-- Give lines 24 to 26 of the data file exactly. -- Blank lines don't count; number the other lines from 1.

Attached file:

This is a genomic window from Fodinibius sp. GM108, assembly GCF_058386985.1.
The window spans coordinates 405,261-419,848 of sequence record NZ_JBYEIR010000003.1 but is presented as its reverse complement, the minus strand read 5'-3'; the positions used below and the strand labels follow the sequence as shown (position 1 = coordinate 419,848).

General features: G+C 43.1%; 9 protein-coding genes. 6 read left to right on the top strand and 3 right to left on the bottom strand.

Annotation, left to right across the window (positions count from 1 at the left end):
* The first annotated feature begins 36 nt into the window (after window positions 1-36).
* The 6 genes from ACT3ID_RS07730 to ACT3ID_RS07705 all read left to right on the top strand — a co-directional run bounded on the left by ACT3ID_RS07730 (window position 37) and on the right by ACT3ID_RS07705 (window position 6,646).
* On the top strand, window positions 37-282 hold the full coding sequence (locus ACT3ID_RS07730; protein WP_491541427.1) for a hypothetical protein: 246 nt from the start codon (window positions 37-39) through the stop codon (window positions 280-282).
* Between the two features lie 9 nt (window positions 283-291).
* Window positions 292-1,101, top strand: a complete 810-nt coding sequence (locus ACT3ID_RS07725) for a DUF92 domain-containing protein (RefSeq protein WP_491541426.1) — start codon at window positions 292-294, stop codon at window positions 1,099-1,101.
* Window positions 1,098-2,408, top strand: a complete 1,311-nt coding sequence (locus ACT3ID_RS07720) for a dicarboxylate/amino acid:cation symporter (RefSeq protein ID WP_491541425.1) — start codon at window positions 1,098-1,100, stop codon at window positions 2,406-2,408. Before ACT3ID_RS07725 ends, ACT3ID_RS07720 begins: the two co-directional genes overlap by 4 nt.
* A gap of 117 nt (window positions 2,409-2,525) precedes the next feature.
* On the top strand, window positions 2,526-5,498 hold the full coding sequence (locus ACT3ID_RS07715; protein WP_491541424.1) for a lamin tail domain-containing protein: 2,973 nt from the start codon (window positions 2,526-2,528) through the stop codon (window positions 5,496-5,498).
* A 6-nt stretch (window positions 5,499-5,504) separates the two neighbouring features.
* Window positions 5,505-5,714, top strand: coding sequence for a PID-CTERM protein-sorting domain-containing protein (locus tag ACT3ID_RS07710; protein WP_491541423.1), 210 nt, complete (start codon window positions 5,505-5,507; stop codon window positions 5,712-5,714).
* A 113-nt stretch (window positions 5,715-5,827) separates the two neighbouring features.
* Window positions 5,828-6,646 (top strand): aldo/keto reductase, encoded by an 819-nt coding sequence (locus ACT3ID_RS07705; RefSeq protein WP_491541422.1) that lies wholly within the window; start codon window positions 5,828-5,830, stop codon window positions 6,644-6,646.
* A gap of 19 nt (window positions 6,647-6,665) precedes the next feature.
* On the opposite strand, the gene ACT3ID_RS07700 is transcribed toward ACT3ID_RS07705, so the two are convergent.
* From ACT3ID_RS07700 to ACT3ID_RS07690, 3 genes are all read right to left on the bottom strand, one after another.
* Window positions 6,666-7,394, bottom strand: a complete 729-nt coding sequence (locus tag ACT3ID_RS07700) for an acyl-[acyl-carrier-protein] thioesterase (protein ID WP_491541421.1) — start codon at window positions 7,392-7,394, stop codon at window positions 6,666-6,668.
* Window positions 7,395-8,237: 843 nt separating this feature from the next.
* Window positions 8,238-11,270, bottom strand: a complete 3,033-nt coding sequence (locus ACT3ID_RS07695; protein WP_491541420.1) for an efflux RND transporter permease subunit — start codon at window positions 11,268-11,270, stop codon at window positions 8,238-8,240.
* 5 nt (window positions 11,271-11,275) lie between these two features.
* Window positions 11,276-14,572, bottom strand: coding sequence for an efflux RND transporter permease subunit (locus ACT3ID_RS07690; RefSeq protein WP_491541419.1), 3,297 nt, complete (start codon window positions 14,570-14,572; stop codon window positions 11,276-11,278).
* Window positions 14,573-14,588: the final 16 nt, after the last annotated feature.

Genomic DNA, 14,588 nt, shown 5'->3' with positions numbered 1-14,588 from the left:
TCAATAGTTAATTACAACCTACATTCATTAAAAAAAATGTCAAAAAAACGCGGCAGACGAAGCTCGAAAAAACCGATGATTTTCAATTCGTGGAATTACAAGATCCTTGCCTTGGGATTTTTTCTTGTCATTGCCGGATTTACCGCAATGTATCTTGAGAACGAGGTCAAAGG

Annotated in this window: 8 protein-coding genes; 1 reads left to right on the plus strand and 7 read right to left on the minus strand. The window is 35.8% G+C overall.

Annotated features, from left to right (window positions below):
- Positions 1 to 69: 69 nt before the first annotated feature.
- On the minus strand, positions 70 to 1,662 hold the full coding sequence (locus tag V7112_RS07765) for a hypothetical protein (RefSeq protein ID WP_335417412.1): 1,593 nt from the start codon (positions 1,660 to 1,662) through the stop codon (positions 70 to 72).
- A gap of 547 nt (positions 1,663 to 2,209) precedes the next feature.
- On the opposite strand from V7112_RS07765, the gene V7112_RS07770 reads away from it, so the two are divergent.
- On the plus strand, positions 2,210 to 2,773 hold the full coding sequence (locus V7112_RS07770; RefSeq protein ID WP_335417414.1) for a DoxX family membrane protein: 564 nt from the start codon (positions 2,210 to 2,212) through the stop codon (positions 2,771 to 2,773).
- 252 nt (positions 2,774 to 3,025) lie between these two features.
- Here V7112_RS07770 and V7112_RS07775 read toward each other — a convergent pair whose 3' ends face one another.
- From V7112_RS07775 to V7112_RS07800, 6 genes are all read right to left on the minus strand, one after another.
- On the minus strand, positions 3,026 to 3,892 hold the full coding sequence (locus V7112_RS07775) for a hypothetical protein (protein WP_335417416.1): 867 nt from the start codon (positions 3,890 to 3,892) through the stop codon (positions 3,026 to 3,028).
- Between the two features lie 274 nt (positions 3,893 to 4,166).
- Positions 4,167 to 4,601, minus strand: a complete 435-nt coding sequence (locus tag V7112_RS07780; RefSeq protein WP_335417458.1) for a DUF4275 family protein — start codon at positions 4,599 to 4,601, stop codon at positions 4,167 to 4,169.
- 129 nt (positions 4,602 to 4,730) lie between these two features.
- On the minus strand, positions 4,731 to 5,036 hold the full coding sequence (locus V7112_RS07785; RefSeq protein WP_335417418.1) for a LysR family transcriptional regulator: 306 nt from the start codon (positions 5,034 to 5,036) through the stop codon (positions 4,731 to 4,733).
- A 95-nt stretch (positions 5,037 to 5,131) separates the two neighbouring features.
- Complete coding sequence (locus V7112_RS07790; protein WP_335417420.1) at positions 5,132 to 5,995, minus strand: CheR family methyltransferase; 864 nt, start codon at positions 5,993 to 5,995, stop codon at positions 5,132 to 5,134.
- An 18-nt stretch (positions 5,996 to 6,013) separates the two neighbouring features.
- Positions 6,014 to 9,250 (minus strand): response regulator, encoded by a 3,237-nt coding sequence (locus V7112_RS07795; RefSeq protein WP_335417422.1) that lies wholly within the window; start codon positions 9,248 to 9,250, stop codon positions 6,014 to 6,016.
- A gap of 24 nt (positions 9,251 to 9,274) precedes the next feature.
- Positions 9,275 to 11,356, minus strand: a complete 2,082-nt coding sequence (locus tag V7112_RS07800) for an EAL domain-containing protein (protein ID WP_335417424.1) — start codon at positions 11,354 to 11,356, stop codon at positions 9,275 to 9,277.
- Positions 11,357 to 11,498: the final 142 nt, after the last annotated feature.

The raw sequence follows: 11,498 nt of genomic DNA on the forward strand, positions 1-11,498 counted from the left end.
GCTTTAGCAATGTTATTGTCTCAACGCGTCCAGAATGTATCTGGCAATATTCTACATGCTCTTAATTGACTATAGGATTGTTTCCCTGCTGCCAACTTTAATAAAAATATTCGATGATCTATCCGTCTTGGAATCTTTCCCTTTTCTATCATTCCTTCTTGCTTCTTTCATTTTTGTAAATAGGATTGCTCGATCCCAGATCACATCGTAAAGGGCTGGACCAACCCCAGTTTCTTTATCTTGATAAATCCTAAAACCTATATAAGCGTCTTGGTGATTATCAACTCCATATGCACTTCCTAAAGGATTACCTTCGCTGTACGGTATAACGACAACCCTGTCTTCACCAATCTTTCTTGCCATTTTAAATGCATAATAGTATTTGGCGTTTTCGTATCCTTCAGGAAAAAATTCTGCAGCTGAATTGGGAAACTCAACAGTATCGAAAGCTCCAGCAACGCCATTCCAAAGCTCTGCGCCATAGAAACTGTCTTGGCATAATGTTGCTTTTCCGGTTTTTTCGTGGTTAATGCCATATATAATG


* Window positions 11,276-14,572, bottom strand: coding sequence for an efflux RND transporter permease subunit (locus ACT3ID_RS07690; RefSeq protein WP_491541419.1), 3,297 nt, complete (start codon window positions 14,570-14,572; stop codon window positions 11,276-11,278).
* Window positions 14,573-14,588: the final 16 nt, after the last annotated feature.

Genomic DNA, 14,588 nt, shown 5'->3' with positions numbered 1-14,588 from the left: